Top 5 Writing Tips For Entrepreneurs
THIS IS REALLY AMAZING!
I READ THE BELOW AND AM LIKE 'WOW!' Am amazed at the truthfulness and factuality of the below datum. Enjoy!
Can you be a terrible writer and still be successful as an entrepreneur? Sure. You can also be short and play in the NBA, but it helps to be tall, and you will be a better entrepreneur than you would otherwise be if you can write well. I’ve been told that I write well. I haven’t taken the time to analyze whether that’s true or not, but what I do know is that I enjoy writing, and that I see the value in it for my business, inasmuch as I run an online marketing firm and “content marketing” is all the rage these days, which means lots of writing.
Writing a lot means making lots of mistakes in terms of spelling, grammar, and more ambiguous ways. Correcting spelling is generally easy enough what with spell check, although as anyone knows spell check won’t tell you if “your” or “you’re” is the correct verbiage to use. For checking my work for improvement beyond the simple spelling errors, one of the services I use is Grammarly. It’s an online services that quickly and easily makes your writing better and makes you sound like a pro, or at least helps you avoid looking like a fool.
I believe good writing skills can enrich anyone’s life, but are particularly important for entrepreneurs. According to a recent study from Grammarly there may be a strong correlation between accurate writing and career success. Professionals with fewer grammar errors achieve higher positions. For entrepreneurs, this could mean the difference between gaining or losing a customer—or even succeeding or failing at the business. So I asked Allison VanNest of Grammarly to give me some tips on writing for entrepreneurs. Here are her top five:
- Be brief. As Shakespeare wrote, “Brevity is the soul of wit.” The most effective entrepreneurs are those who can communicate the value of their business succinctly to a variety of audiences. Try using the Paramedic Method, as outlined here, to perform triage on unwieldy sentences. Also, avoid meaningless buzzwords, like “operationalize” or “synergize.” Here are 65 words to cut from your writing.
- Use bullets. Often, bullets help to simplify the presentation of information. One of the easiest ways to highlight the benefits of your product or service is to share the information in short “sound bites” that users can scan quickly. Bullets break up text visually and make it easier for people to read—and don’t forget, everyone loves a numbered list!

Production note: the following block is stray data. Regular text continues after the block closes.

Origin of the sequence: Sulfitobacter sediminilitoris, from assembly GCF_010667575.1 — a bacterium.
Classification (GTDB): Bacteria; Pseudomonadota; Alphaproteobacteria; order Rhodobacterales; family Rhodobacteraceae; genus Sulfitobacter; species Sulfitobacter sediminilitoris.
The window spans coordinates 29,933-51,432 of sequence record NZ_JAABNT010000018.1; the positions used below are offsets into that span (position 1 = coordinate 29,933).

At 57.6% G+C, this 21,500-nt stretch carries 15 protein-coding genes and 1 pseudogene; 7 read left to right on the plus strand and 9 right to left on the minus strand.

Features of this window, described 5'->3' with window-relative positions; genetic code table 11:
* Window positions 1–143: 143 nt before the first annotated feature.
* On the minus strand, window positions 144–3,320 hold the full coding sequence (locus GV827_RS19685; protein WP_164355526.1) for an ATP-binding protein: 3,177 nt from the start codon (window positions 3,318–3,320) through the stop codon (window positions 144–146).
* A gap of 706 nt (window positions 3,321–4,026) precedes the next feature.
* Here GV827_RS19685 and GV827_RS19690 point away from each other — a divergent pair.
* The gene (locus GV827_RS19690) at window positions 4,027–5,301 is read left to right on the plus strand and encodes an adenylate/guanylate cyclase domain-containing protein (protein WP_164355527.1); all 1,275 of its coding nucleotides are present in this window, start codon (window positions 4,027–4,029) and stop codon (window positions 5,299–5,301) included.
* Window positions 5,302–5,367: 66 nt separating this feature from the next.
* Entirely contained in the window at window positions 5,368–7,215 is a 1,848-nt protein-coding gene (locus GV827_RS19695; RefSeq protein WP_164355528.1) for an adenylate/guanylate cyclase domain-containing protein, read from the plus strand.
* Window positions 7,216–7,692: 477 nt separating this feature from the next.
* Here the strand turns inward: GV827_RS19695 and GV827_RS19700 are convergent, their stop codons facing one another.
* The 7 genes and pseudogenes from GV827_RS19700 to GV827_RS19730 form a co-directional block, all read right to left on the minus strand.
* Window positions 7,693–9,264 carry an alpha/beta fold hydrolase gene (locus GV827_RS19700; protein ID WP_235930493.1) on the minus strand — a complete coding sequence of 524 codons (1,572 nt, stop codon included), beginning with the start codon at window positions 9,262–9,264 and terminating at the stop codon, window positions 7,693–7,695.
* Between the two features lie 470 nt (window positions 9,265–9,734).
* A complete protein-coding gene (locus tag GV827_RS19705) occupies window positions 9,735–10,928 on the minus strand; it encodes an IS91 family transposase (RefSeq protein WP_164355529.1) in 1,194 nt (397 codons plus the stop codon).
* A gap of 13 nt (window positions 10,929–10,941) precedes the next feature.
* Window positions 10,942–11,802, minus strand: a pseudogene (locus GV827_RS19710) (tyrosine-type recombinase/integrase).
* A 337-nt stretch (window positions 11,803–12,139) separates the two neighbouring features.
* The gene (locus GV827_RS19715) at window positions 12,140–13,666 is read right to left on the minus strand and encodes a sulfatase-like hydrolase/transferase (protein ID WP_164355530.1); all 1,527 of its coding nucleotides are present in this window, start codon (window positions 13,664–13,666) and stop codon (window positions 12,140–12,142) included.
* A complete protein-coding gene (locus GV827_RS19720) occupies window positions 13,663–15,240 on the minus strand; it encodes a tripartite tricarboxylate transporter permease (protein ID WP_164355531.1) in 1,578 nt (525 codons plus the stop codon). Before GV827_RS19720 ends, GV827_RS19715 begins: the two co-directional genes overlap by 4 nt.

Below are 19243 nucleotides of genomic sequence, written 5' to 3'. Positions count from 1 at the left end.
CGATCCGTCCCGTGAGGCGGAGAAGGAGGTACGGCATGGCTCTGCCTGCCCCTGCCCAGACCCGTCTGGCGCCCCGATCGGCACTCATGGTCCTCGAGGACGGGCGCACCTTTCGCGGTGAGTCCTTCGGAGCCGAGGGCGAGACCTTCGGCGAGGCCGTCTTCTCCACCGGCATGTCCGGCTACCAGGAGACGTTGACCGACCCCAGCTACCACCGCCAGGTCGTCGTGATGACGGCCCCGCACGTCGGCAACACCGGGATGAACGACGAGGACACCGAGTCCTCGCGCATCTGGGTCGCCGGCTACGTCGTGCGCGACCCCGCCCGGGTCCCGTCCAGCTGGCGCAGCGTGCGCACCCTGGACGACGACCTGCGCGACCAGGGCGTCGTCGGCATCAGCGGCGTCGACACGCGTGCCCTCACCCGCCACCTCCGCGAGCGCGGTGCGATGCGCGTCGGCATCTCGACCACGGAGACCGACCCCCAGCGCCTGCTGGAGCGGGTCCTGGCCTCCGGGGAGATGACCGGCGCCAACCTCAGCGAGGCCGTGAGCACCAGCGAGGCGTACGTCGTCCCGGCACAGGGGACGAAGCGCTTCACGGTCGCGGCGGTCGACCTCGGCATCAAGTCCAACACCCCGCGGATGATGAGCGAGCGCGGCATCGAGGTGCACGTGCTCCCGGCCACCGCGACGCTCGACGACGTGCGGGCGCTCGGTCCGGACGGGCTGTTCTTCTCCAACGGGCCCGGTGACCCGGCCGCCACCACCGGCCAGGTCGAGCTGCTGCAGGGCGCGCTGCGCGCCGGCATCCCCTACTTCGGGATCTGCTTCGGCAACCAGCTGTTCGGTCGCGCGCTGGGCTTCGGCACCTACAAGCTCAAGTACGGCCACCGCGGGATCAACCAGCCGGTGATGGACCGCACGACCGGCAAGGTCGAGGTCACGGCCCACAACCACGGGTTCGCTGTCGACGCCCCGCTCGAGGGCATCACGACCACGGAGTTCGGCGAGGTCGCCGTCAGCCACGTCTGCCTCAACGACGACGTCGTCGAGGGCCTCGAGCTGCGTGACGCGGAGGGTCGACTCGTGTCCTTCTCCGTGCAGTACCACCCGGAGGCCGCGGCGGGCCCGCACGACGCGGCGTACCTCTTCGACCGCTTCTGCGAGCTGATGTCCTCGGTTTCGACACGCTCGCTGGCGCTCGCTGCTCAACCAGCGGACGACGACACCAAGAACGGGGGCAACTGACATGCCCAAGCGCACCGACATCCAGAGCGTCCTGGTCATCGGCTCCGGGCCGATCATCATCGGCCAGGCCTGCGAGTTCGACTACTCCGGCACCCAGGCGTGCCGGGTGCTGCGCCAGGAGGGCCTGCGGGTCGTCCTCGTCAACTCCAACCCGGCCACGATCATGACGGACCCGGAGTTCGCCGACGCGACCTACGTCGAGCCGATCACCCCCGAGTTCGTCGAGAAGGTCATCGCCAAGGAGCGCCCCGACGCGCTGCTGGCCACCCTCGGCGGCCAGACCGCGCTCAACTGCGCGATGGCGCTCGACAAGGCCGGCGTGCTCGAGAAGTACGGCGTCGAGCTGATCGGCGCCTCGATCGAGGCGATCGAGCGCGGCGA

- Always use spelling and grammar checking tools. One of the fastest ways to undermine your credibility as an entrepreneur is to make spelling or grammar mistakes in communicating your message. Show customers—and potential customers—that you are accurate, professional, and credible by checking (and double-checking!) your written work. As a business owner, your word is both your bond and a reflection of your reliability. Don’t undermine yourself with sloppy writing.
- Be positive and specific. People respond best to positive reinforcement, so try saying, “please be sure to…” rather than “make sure you do not…” Additionally, it is important for an entrepreneur to be clear. Rather than saying that you will provide information “later,” be specific and provide a date and expected delivery time. A vague disclaimer is no one’s friend!
- Know when to take conversations offline. Written communication is a simple way to loop several people in on an important topic or decision. However, when your team is divided over certain issues, it is integral for an entrepreneur to know when to call for face-to-face interaction. Also, be aware of email etiquette and only hit “Reply All” when everyone on the list really does need to receive the message.
“For many entrepreneurs, your writing is a reflection of your professionalism, your attention to detail, and even your brand,” VanNest says. “Taking care to write accurately is one easy way to move your business in the right direction. Even if you find the (admittedly complex) rules of grammar to be fiddly at best, others will notice when you mix up your homonyms or dangle your participles.”I owe my passion for writing to my mother who taught me to love reading when I was young, but passion without skill merely results in a bigger mess. Whatever skill I have in the craft of writing I owe to my father who was, and still is, a stickler for proper grammar and clarity when it comes to wordcraft. Even though I’m approaching my 40′s, my father still corrects me, and in fact reads all these posts I make on Forbes and sends me a list of errors he finds, along with suggestions for improving my future writing.
Writing has been a blessing to me as an entrepreneur. I use it every day as I send emails, write posts like this one, create content for a client’s website, or send out a tweet. In addition to VanNest’s tips, I would also recommend following websites like Copyblogger and ProBlogger, and investing time in reading the books If You Want To Write by Brenda Ueland, On Writing by Stephen King (yes, that Stephen King), and On Writing Well by William Zinsser. And while you’re at it, it wouldn’t hurt to listen to a bit of Travis’ hit single Writing to Reach You.
How important are writing skills to your role as an entrepreneur? What writing tips have helped you?
About Allison VanVestA self-proclaimed word nerd, Allison VanNest works with Grammarly to help perfect written English. Connect with Allie, the Grammarly team, and more than 859,000 Grammarly Facebook fans at www.facebook.com/grammarly.
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